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Short List: April 14 - 19

The Burning Bridges comedy festival debuts; the Pittsburgh Fringe fesitval returns; new art by Vanessa German; Attack Theatre’s Laws of Attraction

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SPOTLIGHT: Fri., April 15 — Comedy

You might well recognize the headliner at Burning Bridges Festival: The very funny Geoff Tate (pictured) has credits including The Late Show With Craig Ferguson. But most performers at Pittsburgh’s newest comedy fest will probably be new to you. That’s by design. Organizer John Dick Winters’ Race to the Coffin Comedy and multimedia entertainment outfit The Epicast Network present this weekend of 14 shows spotlighting underground comics from Pittsburgh and as distant as Denver, mostly in nontraditional venues. “I think people need to realize that Pittsburgh’s comedy scene is really coming into its own,” says Winters, whose gravelly voice often resounds from local comedy stages. Winters booked 50-some performers, including both local names like Alex Stypula, Day Bracey and Molly Sharrow and 22 out-of-towners. The venues — including Allentown’s Black Forge Coffee House and Downtown’s Arcade Comedy Theater — are all-ages except for Club Café. Tate appears twice, including an April 15 show that’s followed by a midnight Nearly Nude Comedy (think underwear) show at Club Café. Other attractions include a Comic Wars competition and a worst-tattoo competition involving eight comics. (The “winner” gets a mystery tat onstage.) And a free Saturday-afternoon show at Black Forge is meant for cops at nearby Pittsburgh Police Zone 3 headquarters (but is open to all). Bill O’Driscoll Fri., April 15-Sun., April 17. Multiple venues. Most shows $5-10; festival pass: $20-30. www.burningbridgesfestival.com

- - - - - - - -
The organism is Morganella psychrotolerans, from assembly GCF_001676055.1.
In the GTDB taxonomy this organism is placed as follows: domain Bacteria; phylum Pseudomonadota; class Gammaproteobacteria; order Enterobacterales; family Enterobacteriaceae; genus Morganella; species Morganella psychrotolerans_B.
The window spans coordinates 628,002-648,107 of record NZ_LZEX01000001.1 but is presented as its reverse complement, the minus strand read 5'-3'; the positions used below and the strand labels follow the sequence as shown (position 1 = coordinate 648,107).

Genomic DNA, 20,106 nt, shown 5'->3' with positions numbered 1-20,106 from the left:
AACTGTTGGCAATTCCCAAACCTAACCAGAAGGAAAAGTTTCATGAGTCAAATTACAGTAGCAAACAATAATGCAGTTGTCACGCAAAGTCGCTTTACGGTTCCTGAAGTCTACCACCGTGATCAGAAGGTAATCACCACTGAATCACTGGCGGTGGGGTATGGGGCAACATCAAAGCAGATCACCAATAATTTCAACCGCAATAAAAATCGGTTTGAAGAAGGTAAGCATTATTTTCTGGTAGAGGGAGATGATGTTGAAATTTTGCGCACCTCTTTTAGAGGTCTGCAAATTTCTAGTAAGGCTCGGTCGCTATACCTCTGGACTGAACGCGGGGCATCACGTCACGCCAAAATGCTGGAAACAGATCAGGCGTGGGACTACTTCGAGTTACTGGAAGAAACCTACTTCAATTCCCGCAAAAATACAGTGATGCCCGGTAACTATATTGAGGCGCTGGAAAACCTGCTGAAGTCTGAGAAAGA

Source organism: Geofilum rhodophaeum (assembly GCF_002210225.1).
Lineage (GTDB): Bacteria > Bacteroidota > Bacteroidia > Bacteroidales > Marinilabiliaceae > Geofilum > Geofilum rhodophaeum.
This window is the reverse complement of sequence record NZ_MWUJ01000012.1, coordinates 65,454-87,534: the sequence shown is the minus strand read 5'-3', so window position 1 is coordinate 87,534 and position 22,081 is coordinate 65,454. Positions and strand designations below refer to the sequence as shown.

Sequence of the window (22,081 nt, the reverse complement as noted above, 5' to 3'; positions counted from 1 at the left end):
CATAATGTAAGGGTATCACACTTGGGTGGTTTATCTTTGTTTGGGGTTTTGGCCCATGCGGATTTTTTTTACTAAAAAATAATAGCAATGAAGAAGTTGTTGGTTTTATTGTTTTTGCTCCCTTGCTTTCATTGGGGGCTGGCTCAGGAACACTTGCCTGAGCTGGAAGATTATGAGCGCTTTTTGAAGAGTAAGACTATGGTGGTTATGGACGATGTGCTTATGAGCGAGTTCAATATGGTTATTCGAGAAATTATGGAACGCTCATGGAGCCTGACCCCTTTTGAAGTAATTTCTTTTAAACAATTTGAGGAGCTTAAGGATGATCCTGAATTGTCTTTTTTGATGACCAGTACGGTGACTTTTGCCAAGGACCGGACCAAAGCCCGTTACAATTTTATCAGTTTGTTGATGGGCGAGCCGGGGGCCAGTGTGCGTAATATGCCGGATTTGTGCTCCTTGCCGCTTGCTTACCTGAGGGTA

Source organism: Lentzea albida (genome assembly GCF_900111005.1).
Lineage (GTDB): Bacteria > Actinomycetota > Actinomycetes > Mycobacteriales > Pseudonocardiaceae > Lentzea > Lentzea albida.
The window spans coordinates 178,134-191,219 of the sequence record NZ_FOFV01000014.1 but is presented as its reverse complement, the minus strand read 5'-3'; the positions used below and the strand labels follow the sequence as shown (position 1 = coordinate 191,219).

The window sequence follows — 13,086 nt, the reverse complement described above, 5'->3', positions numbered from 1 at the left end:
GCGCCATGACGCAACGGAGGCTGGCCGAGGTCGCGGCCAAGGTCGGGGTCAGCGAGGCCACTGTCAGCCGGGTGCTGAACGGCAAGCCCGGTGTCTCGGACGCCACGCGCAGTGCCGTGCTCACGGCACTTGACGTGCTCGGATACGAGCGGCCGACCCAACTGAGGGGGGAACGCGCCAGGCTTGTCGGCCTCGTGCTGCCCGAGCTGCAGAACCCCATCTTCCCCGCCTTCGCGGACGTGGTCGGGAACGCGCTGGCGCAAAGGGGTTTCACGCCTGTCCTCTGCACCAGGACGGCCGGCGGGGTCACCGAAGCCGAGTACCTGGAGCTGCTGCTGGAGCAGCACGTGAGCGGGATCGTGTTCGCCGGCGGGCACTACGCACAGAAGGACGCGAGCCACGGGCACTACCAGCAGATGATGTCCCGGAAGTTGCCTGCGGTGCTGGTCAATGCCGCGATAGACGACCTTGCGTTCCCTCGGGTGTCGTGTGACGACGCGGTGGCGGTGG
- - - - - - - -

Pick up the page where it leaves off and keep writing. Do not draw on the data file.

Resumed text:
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MAIN EVENT: Fri., April 15 — Stage